(ARA) – Trekking through the mall on holiday shopping excursions, shoveling out the driveway and playing in the snow with the kids—every winter, your feet log some long, chilly hours. For people with health issues like diabetes, foot health is especially important when the weather turns cold, as the disease can affect your body’s circulation even more so during the winter months. More than 26 million Americans have diabetes, according to the American Diabetes Association. If you or a loved one have the disease, it’s important to remain vigilant against complications year-round, and especially during the winter when feet are exposed to cold and remain covered up for extended periods.
The American Podiatric Medical Association (APMA) offers some podiatrist-approved advice to help those with diabetes maintain good foot health throughout the winter months:
* People with diabetes may experience loss of feeling in the toes and feet, which can be particularly dangerous during the winter. When walking outside, be sure to keep your feet protected from frostbite by wearing warm socks and proper footwear.
* Never walk in the snow in sneakers, dress shoes or sandals. Choose weather appropriate footwear that both fits comfortably and keeps feet dry and warm. You can find a list of footwear that have APMA’s Seal of Acceptance by visiting APMA’s website.
* You probably wouldn’t dream of going barefoot outside in the winter, but you shouldn’t do it inside, either. Always wear shoes and socks when walking outside, and at least wear socks inside. They afford a needed layer of warmth and protection. The type of hosiery you choose is important, too. Look for products made from breathable materials that won’t constrict blood flow, such as CrocsRx footwear. Because moisturizing feet in the dry winter months is also important, foot care products such as AmLactin XL Moisturizing Lotion keep feet and skin healthy while being safe for those with diabetes.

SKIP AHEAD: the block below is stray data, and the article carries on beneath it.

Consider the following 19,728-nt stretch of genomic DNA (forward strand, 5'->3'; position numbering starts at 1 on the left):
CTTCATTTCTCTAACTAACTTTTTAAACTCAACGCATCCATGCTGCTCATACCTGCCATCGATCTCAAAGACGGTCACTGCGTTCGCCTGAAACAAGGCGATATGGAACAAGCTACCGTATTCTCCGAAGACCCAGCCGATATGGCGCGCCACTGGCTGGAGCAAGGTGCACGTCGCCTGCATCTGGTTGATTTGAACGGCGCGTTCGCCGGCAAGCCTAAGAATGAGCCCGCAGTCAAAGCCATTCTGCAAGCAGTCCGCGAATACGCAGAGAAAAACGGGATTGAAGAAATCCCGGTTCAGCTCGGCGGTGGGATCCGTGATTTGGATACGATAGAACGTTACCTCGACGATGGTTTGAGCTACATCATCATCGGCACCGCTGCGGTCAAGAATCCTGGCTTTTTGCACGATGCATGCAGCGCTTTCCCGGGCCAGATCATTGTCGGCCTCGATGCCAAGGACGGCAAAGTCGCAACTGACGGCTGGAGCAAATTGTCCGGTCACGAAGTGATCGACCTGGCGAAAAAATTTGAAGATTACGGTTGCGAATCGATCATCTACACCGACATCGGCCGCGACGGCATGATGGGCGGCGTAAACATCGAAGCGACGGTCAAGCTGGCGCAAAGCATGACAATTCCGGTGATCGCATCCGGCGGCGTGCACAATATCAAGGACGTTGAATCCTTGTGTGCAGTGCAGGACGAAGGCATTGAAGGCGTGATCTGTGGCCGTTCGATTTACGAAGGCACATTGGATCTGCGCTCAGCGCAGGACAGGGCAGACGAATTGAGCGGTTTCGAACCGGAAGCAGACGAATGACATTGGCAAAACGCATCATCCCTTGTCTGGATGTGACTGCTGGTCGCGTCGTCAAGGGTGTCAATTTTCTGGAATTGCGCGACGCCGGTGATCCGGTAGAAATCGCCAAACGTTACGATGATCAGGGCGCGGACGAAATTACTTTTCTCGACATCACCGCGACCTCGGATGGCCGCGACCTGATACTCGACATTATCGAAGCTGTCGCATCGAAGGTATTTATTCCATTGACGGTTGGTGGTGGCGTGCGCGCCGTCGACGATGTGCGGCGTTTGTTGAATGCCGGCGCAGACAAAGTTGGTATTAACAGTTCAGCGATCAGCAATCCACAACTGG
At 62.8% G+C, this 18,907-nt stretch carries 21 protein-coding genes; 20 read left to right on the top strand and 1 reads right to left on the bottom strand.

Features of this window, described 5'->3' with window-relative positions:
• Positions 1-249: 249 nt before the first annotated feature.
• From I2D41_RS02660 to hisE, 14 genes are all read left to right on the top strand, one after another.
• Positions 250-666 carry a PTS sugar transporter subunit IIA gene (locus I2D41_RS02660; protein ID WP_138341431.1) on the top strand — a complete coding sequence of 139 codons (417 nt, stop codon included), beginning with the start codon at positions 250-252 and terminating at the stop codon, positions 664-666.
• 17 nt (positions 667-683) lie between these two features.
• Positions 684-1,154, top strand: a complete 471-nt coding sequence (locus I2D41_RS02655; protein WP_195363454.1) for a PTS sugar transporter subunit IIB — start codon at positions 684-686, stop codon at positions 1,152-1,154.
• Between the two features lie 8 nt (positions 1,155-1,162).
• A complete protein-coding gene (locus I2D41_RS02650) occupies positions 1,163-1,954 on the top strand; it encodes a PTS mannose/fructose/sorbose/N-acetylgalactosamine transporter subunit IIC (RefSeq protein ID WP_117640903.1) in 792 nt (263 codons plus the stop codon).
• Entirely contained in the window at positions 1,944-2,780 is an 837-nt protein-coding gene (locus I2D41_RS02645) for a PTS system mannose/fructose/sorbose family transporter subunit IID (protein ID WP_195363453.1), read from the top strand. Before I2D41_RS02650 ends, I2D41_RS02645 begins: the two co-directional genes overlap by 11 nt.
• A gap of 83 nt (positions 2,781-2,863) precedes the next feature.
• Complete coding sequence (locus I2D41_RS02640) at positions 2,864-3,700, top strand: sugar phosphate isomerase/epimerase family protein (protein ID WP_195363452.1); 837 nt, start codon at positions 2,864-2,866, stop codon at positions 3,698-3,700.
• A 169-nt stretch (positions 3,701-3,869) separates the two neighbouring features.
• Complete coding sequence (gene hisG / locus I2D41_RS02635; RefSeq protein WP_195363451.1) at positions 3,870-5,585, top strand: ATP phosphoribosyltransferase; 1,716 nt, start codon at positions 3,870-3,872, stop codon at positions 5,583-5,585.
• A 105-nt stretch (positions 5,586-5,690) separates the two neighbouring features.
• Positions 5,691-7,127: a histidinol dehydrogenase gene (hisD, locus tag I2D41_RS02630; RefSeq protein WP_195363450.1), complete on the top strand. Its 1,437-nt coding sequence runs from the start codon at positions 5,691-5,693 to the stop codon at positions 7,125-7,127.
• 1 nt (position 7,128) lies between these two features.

* Wash and inspect your feet daily. Perform your self-exam at the same time every day and watch for changes in skin color, sores, swelling, blisters, peeling, cracking or other signs of problem. When you have diabetes, even a minor wound can become a problem, so don’t wait to see a podiatrist if you develop an injury that’s not healing.
* Stay active. Physical activity aids circulation, which is critical for people with diabetes. Don’t let the cold weather be your excuse for becoming or staying sedentary. Get regular exercise, and don’t be afraid to do it outdoors. Just remember to properly protect your feet from moisture and cold while you’re outside.
Keeping feet healthy and pain-free can ensure a happy and healthy winter season. If you’re unsure of how to properly care for your feet during winter, or if you experience foot pain or a wound that won’t heal, see today’s podiatrist immediately.